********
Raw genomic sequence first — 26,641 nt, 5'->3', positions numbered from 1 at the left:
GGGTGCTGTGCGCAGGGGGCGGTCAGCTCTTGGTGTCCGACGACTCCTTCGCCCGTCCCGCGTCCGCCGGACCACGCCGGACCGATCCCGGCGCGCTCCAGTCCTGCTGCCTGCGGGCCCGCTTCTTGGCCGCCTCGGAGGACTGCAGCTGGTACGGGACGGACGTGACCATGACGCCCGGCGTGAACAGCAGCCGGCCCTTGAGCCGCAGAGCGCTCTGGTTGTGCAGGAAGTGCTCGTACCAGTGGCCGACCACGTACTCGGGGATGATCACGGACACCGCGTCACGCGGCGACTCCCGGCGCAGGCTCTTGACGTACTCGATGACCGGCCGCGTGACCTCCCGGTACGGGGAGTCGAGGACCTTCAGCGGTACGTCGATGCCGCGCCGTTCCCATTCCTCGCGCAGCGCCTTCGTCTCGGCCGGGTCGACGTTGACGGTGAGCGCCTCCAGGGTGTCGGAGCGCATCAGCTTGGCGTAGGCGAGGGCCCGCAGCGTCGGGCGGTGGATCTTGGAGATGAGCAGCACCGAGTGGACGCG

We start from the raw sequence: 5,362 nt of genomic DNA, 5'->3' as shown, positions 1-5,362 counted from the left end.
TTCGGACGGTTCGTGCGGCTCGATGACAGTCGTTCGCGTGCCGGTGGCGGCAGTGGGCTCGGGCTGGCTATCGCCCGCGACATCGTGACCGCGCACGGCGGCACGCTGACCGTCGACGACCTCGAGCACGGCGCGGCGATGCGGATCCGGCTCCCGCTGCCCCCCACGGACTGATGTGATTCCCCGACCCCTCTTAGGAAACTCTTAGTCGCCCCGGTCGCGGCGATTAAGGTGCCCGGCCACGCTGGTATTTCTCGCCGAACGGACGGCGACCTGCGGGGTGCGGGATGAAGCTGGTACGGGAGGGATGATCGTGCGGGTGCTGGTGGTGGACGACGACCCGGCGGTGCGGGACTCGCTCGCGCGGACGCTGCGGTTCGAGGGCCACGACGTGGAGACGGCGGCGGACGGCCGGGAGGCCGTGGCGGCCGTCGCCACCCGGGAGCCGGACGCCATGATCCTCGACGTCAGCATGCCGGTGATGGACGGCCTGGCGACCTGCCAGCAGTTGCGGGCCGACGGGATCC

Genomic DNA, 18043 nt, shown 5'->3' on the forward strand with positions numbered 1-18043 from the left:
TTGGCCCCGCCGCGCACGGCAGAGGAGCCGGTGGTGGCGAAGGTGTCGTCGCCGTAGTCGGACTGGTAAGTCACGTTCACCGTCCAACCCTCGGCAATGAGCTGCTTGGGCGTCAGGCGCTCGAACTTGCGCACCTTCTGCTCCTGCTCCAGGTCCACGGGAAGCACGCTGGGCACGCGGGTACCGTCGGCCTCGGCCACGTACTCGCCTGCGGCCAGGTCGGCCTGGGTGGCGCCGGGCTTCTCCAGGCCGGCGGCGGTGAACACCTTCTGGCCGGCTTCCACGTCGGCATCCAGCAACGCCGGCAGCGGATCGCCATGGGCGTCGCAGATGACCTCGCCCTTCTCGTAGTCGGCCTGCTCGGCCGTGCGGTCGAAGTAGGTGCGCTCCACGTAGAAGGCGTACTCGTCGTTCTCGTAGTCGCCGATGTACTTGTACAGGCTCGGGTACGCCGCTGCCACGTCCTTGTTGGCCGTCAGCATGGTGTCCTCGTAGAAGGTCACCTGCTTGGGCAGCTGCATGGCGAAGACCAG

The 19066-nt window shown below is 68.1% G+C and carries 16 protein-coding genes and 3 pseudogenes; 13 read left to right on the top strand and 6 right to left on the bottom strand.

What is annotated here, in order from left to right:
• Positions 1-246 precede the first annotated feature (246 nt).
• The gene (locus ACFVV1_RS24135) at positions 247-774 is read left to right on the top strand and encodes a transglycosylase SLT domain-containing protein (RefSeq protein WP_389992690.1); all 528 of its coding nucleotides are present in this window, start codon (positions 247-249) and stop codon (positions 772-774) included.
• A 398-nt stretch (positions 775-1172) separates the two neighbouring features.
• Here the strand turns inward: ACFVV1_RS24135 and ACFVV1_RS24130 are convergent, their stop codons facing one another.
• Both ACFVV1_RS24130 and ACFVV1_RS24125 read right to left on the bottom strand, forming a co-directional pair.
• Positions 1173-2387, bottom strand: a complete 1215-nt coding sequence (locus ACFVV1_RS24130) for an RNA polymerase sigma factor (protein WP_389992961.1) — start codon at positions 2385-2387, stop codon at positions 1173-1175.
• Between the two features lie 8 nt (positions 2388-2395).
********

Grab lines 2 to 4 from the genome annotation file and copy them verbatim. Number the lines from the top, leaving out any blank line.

GGGTGCTGTGCGCAGGGGGCGGTCAGCTCTTGGTGTCCGACGACTCCTTCGCCCGTCCCGCGTCCGCCGGACCACGCCGGACCGATCCCGGCGCGCTCCAGTCCTGCTGCCTGCGGGCCCGCTTCTTGGCCGCCTCGGAGGACTGCAGCTGGTACGGGACGGACGTGACCATGACGCCCGGCGTGAACAGCAGCCGGCCCTTGAGCCGCAGAGCGCTCTGGTTGTGCAGGAAGTGCTCGTACCAGTGGCCGACCACGTACTCGGGGATGATCACGGACACCGCGTCACGCGGCGACTCCCGGCGCAGGCTCTTGACGTACTCGATGACCGGCCGCGTGACCTCCCGGTACGGGGAGTCGAGGACCTTCAGCGGTACGTCGATGCCGCGCCGTTCCCATTCCTCGCGCAGCGCCTTCGTCTCGGCCGGGTCGACGTTGACGGTGAGCGCCTCCAGGGTGTCGGAGCGCATCAGCTTGGCGTAGGCGAGGGCCCGCAGCGTCGGGCGGTGGATCTTGGAGATGAGCAGCACCGAGTGGACGCG

We start from the raw sequence: 5,362 nt of genomic DNA, 5'->3' as shown, positions 1-5,362 counted from the left end.
TTCGGACGGTTCGTGCGGCTCGATGACAGTCGTTCGCGTGCCGGTGGCGGCAGTGGGCTCGGGCTGGCTATCGCCCGCGACATCGTGACCGCGCACGGCGGCACGCTGACCGTCGACGACCTCGAGCACGGCGCGGCGATGCGGATCCGGCTCCCGCTGCCCCCCACGGACTGATGTGATTCCCCGACCCCTCTTAGGAAACTCTTAGTCGCCCCGGTCGCGGCGATTAAGGTGCCCGGCCACGCTGGTATTTCTCGCCGAACGGACGGCGACCTGCGGGGTGCGGGATGAAGCTGGTACGGGAGGGATGATCGTGCGGGTGCTGGTGGTGGACGACGACCCGGCGGTGCGGGACTCGCTCGCGCGGACGCTGCGGTTCGAGGGCCACGACGTGGAGACGGCGGCGGACGGCCGGGAGGCCGTGGCGGCCGTCGCCACCCGGGAGCCGGACGCCATGATCCTCGACGTCAGCATGCCGGTGATGGACGGCCTGGCGACCTGCCAGCAGTTGCGGGCCGACGGGATCC